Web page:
The Wool carder bee Anthidium manicatum is widely recorded in Cornwall from about 25 post 1990 sites. The bee can be associated with flower rich sheltered sites typically coastal cliffs or gardens. It is probably under recorded and it is difficult to establish the true status. Large stands of Marsh woundwort Stachys palustris are one of the best places to find the species. The bee collects hairs from plants which it uses to line its nest cells hence the name.
In 2013 I started a very simple study to try and establish what the key foraging requirements of the species. It is to be noted that the bee also has other nesting requirements.
Raw results, the observations taken during the flight seaon in both 2013 and 2014 were combined (Table 1.). They were classed into 3 catergories bees observed only nectaring, bees observed collecting nectar and possibly collecting pollen, and bees clearly collecting pollen.
|Observation||Nectar||Nectar & Unknown||Pollen||Total Result|
|Common birdsfoot trefoil||3||3|
|Greater Birdsfoot trefoil||3||1||17||21|
The bees collected nectar from 9 sp. But were only definitely observed collecting pollen from Fabaceae in particular from Greater birdsfoot trefoil Lotus pendunculatus (Looe) and Common birds foot trefoil (Looe) but also Restharrow Ononis reclinata (Pentewan cliff).
9 species of flowering plants (n=46) had nectar observations. But a very limited number were favoured. Marsh Woundwort and Purple toadflax had collectively 35 observations.
The number of unknown observations in my study are a potential source of error. These are from difficulty establishing weather the bee is actually collecting pollen. The bee could be seen very definitely collecting pollen on 21 occasions, On these occasions clearly rubbing its back legs on the abdomen and rummaging in the anthers. But sometimes the bee was seen cleaning itself occasionally while nectaring which could have been borderline collection of small amounts of pollen, this was put down as n & un. (n=10)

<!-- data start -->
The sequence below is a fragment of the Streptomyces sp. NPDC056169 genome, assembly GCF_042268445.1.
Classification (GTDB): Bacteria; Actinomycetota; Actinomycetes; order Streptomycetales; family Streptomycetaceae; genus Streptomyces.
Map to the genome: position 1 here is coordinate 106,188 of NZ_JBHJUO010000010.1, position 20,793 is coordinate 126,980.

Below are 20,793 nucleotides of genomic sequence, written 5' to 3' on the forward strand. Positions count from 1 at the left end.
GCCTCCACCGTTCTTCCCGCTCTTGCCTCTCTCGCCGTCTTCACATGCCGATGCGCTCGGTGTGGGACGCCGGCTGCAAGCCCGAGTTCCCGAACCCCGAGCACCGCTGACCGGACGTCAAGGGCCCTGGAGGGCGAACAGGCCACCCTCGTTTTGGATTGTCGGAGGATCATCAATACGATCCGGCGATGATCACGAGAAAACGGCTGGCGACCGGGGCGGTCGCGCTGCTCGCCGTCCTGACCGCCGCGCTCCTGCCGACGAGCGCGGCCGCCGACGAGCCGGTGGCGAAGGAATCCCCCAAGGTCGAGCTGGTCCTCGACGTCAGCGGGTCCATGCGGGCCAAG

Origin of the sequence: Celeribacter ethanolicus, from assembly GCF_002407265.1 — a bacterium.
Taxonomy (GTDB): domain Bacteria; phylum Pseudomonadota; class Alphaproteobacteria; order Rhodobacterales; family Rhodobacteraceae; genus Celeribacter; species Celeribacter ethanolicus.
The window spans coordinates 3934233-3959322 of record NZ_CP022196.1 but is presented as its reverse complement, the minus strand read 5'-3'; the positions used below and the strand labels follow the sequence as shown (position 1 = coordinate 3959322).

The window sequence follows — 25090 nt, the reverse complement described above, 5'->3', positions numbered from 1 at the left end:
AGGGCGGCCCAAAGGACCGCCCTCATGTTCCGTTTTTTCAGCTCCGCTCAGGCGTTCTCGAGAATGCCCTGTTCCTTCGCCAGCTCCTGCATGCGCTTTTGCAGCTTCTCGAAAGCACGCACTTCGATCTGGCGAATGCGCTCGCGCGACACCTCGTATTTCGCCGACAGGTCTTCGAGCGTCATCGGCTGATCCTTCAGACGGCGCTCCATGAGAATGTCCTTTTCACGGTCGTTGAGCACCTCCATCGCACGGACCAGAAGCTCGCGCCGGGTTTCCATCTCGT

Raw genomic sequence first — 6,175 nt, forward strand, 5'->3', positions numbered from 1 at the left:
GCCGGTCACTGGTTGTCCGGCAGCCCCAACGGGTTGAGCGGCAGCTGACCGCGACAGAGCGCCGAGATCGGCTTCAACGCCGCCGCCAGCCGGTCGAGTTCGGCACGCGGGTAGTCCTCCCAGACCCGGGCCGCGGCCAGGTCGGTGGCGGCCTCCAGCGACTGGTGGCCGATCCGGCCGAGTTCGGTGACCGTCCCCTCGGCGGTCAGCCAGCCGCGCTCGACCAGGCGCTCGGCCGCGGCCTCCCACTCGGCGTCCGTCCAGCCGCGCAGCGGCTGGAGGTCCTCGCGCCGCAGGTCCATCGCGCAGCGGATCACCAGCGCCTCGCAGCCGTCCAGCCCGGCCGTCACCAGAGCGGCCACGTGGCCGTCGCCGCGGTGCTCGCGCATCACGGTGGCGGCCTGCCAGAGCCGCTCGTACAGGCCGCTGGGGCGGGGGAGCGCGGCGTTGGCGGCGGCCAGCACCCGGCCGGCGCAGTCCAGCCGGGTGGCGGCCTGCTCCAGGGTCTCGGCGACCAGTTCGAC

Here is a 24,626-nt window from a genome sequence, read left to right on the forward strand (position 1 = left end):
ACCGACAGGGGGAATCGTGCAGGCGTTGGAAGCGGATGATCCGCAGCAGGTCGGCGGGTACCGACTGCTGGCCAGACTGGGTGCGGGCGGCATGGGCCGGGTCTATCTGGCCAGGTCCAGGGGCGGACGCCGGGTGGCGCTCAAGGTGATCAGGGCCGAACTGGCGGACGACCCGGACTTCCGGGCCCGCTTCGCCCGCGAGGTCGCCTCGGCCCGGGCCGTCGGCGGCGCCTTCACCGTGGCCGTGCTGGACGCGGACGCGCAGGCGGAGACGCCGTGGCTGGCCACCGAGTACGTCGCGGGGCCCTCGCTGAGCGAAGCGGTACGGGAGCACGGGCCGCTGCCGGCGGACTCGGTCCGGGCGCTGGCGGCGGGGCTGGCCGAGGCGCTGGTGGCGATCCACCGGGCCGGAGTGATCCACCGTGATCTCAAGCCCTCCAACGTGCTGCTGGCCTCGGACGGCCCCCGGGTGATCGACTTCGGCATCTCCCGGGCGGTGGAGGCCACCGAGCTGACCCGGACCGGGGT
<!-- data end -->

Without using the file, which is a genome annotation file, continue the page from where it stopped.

Graph separating observations on the basis of plant families
Nectaring and unknown excluded from this graph. This study is very small but does tentatively suggest the bee is more specialised on Fabacea than the literature suggests.
On two sites I have planted small areas of Marsh Woundwort and Greater Birdsfoot trefoil close to each other and found the bee to arrive. On both of the sites this combination seems to attract other bees such as Anthrophora fucata. There is lots of scope in gardens to mix and match Labiate and Fabacea pairs and perhaps give beans on toast for bees.
Nest site found in 2015
"As a beekeeper, I regularly get calls from people with swarms in odd places, that they want removed.
On 9th July 2015, I had a call from a lady who was worried about a "swarm" of bees going in and out of her roof. The builders had erected scaffolding to replace the ancient leaky roof, and she was worried about the bees becoming homeless, and the builders being stung.
When I went to investigate on the following day, I found that they were not Honey bees, but a bee that I'd not seen before, the Wool-carder Bee, Anthidium manicatum, immediately told Paddy, as I knew that he'd be interested." (Bernard Hocking)
I met up with Bernard and was suprised to see good numbers going in and out from under the roof slates of the Cottage. Many of the slates had been recently removed and the nests were opened up to view. The amount of wool was incredible considering the amount of effort required to roll up balls of plant hairs and bring back to the nest, alongside this were larval cases in the hundreds. This must have indicated the site has been used over many many generations. see below
Larval cells surrounded by plant wool underneath a large slate at nest site
Wool carder using plant hairs to build nests